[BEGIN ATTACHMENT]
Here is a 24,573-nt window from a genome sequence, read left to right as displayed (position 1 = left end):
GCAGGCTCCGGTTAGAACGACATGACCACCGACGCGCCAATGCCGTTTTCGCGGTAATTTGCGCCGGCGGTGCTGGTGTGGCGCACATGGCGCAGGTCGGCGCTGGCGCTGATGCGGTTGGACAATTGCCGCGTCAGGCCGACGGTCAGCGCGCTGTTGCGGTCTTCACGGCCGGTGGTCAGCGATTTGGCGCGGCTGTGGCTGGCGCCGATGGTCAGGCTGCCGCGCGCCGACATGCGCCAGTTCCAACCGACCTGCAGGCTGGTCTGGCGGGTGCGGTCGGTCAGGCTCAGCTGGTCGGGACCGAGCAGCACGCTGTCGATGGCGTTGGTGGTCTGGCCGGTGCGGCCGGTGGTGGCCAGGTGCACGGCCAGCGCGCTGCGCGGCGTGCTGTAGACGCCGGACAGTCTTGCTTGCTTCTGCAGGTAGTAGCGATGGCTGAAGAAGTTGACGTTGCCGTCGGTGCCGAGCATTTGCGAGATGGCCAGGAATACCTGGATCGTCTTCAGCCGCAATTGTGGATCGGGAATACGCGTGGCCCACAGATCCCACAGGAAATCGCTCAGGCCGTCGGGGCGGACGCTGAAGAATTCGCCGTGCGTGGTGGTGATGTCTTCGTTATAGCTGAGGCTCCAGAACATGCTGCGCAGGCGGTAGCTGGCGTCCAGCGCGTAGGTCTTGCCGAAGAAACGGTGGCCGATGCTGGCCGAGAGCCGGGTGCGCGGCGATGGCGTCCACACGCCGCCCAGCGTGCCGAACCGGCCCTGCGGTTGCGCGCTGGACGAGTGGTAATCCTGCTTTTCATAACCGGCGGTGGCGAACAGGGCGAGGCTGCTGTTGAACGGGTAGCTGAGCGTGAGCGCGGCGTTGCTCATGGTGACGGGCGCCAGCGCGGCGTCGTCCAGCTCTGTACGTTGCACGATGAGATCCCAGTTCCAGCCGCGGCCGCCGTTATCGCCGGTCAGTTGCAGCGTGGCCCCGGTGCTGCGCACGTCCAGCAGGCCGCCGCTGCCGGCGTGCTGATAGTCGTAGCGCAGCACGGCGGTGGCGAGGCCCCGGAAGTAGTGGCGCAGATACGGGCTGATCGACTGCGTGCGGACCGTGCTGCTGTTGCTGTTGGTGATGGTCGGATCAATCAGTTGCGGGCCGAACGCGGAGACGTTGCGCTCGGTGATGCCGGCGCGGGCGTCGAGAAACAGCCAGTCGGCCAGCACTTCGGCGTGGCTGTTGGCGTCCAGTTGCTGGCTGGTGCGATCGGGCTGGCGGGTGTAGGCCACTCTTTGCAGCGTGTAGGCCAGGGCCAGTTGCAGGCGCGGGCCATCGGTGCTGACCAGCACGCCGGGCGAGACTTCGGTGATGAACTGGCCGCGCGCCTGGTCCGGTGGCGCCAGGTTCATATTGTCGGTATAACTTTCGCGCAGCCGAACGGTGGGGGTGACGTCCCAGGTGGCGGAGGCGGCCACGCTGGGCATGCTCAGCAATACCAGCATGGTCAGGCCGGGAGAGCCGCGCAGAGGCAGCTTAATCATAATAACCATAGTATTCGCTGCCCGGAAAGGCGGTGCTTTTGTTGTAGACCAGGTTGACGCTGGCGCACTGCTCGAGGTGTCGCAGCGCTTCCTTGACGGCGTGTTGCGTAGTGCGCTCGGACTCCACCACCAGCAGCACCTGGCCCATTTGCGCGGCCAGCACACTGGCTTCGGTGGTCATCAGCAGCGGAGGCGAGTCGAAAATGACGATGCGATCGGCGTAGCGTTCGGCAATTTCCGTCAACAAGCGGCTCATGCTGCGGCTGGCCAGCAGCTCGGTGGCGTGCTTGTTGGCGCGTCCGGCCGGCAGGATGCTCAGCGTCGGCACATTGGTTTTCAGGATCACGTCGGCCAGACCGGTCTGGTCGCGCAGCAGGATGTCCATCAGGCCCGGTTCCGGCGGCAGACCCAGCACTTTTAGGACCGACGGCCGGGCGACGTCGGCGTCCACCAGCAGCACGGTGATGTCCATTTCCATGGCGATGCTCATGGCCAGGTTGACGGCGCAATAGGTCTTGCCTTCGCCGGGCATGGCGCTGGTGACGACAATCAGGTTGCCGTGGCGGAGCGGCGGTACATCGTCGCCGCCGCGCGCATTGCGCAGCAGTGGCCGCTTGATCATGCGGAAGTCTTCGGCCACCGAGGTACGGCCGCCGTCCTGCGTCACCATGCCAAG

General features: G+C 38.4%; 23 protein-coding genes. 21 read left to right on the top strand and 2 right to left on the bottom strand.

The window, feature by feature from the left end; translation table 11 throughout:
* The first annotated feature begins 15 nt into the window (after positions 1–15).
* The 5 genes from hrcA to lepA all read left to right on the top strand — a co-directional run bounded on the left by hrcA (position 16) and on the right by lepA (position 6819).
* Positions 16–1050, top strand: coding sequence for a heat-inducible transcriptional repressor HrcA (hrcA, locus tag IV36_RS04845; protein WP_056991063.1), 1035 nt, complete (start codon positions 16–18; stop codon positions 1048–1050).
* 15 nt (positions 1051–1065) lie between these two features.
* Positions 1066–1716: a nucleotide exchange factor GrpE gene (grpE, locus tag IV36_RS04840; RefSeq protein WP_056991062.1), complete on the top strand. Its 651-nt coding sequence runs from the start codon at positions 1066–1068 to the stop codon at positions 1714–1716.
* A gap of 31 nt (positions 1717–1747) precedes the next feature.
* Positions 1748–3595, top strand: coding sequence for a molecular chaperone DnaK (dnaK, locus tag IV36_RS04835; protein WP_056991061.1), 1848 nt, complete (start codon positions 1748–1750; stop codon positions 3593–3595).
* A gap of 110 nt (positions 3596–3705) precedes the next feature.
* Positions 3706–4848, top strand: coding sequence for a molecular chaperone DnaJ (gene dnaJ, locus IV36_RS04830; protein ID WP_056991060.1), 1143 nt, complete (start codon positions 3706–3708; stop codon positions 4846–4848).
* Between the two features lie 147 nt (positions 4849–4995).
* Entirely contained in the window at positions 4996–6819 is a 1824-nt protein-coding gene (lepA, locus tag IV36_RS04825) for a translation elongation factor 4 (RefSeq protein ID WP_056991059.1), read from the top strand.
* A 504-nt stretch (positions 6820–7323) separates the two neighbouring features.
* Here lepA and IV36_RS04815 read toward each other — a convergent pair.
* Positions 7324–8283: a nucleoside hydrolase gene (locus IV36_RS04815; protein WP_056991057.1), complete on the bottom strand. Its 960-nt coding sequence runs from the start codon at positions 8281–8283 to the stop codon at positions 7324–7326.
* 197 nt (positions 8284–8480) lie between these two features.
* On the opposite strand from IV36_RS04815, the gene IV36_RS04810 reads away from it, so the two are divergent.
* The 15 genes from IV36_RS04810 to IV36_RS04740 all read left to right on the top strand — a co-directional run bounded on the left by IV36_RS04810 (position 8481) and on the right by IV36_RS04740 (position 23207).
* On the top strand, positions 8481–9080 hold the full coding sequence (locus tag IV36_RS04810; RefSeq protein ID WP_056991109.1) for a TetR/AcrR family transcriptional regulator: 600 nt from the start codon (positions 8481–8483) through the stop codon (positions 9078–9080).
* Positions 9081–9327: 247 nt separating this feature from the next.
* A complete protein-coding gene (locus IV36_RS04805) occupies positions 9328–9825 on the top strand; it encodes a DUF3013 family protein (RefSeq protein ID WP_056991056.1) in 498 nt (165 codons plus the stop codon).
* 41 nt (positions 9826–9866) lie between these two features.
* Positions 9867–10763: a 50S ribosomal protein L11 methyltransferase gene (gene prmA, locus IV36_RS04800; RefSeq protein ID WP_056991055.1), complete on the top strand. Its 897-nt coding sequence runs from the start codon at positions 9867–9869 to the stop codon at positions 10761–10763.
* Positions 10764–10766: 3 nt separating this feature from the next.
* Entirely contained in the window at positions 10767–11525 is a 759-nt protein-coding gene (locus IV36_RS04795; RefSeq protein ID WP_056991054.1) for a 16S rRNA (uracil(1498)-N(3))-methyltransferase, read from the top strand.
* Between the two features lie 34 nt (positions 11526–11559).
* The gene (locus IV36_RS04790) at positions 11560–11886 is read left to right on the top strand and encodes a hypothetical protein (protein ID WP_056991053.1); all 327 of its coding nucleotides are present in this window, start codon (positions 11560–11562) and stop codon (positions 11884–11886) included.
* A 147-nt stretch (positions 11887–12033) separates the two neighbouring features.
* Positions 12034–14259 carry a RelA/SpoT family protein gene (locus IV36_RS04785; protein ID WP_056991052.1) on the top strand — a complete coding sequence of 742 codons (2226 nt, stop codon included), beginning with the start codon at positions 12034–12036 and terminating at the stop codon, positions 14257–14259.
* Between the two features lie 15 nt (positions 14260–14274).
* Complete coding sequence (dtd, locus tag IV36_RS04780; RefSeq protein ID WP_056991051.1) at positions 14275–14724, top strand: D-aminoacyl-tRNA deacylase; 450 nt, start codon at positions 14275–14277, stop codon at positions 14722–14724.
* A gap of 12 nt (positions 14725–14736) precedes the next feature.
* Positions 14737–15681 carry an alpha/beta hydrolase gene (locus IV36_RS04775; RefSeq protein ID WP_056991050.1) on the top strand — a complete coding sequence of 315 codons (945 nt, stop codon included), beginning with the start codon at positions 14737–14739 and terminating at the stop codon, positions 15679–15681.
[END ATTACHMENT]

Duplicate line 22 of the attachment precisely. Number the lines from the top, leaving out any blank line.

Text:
* On the top strand, positions 8481–9080 hold the full coding sequence (locus tag IV36_RS04810; RefSeq protein ID WP_056991109.1) for a TetR/AcrR family transcriptional regulator: 600 nt from the start codon (positions 8481–8483) through the stop codon (positions 9078–9080).